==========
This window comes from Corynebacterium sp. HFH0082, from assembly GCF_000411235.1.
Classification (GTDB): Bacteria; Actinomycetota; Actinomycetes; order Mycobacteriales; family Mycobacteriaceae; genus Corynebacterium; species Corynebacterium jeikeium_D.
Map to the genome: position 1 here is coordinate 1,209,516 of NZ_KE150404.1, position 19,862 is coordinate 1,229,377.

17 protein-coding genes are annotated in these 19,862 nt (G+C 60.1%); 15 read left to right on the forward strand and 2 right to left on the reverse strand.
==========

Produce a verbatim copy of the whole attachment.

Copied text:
This window comes from Corynebacterium sp. HFH0082, from assembly GCF_000411235.1.
Classification (GTDB): Bacteria; Actinomycetota; Actinomycetes; order Mycobacteriales; family Mycobacteriaceae; genus Corynebacterium; species Corynebacterium jeikeium_D.
Map to the genome: position 1 here is coordinate 1,209,516 of NZ_KE150404.1, position 19,862 is coordinate 1,229,377.

17 protein-coding genes are annotated in these 19,862 nt (G+C 60.1%); 15 read left to right on the forward strand and 2 right to left on the reverse strand.